low-minded

low-mind·ed

(lō′mīn′dĭd)
adj.
Exhibiting a coarse, vulgar character.

low′-mind′ed·ly adv.
low′-mind′ed·ness n.

low-minded

adj
having a vulgar or crude mind and character
ˌlow-ˈmindedly adv
ˌlow-ˈmindedness n

low′-mind′ed



adj.
having or showing vulgar taste or interests.
[1720–30]
low′-mind′ed•ly, adv.
low′-mind′ed•ness, n.
Translations

low-minded

[ˈləʊˈmaɪndɪd] ADJvil, mezquino
Mentioned in ?
References in classic literature ?
Now, upon my soul, you know,' said Mr Chuckster, shaking his head gravely, as men are wont to do when they consider things are going a little too far, 'this is altogether such a low-minded affair, that if I didn't feel for the governor, and know that he could never get on without me, I should be obliged to cut the connection.
Old Osborne stood in secret terror of his son as a better gentleman than himself; and perhaps my readers may have remarked in their experience of this Vanity Fair of ours, that there is no character which a low-minded man so much mistrusts as that of a gentleman.
This is a low-minded Indian, and one easily hurried into folly.
He told me I was low-minded, immoral, a devotee of 'art for art'--whatever that is: all of which greatly afflicted me, for he was really a sweet little fellow.
His own share he ran through in five years, and he has tried since then by every trick of a cunning, low-minded man, by base cajolery, by legal quibbles, by brutal intimidation, to juggle me out of my share as well.
If low-minded, brutal people will act like themselves, what am I to do?
Now, some low-minded people, who pretend to tell the story of Theseus and Ariadne, have the face to say that this royal and honorable maiden did really flee away, under cover of the night, with the young stranger whose life she had preserved.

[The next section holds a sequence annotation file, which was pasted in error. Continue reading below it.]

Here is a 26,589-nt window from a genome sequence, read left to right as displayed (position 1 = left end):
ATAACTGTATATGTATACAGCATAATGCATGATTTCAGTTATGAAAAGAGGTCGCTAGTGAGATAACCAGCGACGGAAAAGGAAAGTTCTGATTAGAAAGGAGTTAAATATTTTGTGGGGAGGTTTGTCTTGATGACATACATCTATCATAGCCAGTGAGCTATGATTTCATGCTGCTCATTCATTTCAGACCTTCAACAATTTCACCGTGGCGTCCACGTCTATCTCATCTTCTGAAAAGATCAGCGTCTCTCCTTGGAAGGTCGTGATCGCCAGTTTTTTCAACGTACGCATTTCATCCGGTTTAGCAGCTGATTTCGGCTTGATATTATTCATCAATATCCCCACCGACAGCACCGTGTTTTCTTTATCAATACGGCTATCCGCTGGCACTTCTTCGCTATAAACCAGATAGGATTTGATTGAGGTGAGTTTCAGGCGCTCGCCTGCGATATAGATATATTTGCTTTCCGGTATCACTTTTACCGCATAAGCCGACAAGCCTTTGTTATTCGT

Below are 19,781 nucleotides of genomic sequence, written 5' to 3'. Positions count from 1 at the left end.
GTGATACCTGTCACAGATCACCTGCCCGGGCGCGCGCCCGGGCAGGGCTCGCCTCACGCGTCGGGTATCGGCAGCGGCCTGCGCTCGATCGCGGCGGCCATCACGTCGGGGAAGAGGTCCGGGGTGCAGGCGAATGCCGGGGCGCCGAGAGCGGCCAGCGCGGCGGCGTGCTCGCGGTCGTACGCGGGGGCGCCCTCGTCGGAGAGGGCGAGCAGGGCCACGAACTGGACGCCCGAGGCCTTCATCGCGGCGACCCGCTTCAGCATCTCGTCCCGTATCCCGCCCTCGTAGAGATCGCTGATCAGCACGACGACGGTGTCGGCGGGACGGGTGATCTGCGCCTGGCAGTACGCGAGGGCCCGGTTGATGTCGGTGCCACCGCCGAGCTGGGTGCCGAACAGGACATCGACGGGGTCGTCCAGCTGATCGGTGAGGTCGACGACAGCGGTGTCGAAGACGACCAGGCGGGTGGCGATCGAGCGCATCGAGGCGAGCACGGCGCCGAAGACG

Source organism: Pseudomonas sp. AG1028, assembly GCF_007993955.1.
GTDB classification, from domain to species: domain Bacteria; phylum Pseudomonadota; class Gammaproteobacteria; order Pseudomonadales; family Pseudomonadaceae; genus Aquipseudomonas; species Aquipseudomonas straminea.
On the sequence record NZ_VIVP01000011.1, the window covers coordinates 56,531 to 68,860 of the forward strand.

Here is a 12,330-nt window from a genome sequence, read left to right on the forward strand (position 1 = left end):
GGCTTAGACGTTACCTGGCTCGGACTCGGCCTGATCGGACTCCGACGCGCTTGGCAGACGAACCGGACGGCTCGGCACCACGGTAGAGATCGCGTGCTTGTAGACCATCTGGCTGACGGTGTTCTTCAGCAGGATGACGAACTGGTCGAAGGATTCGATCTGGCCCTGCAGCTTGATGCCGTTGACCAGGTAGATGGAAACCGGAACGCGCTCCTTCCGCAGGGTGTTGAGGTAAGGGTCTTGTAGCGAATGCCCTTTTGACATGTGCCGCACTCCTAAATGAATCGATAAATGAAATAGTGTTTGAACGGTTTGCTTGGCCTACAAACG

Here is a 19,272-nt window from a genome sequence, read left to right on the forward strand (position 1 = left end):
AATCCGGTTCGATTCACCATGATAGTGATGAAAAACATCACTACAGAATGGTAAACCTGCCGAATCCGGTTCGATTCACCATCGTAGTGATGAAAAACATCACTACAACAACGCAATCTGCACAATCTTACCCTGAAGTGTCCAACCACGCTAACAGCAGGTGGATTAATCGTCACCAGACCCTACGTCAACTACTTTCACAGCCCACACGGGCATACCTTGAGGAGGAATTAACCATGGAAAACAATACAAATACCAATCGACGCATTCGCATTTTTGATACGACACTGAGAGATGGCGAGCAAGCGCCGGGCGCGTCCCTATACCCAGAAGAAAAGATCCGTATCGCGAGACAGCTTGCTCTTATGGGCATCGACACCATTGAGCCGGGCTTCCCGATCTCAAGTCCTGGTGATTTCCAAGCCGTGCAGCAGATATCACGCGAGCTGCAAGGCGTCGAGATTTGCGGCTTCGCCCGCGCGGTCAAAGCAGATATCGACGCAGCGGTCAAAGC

But the young man was conscious, at the same moment, that it had ceased to be a matter of serious regret to him that the little American flirt should be "talked about" by low-minded menials.
In order to counter such oppressive and low-minded measures, it is necessary to take lessons from the past.
Heiland explores the semiotics of the drastic images and actions in these texts, and manages with great skill the sometimes precarious balancing act of using serious, or at any rate high-minded, scholarship to study aggressively low-minded texts.
This motivation to make sense of modern life through poetry is the bright line threading throughout Crawford's effort, from Eliot's boyhood through his undergraduate time at Harvard, where Eliot participated in high- and low-minded hijinks and read with great intensity a series of finde-siecle French poets, whose penchant for shady Parisian settings and strange lyricism inspired him to try for something along these lines in his own early verse, even as he evoked areas around Harvard: "Setting out to write about the lower-class area of North Cambridge, but taking motifs and rhymes from Laforgue, Verlaine and others, in his notebook he would deploy seedy urban images with conviction for the first time," Crawford observes, before declaring, "Tom was writing French American poetry.
That concept revolves around "Skylark Tonight," a high-rated, low-minded TV talkshow hosted by preening pretty-boy Dave Skylark (Franco, decked out in pinstripes and paisley pocket squares), who's like an unholy cross between Larry King and Perez Hilton.

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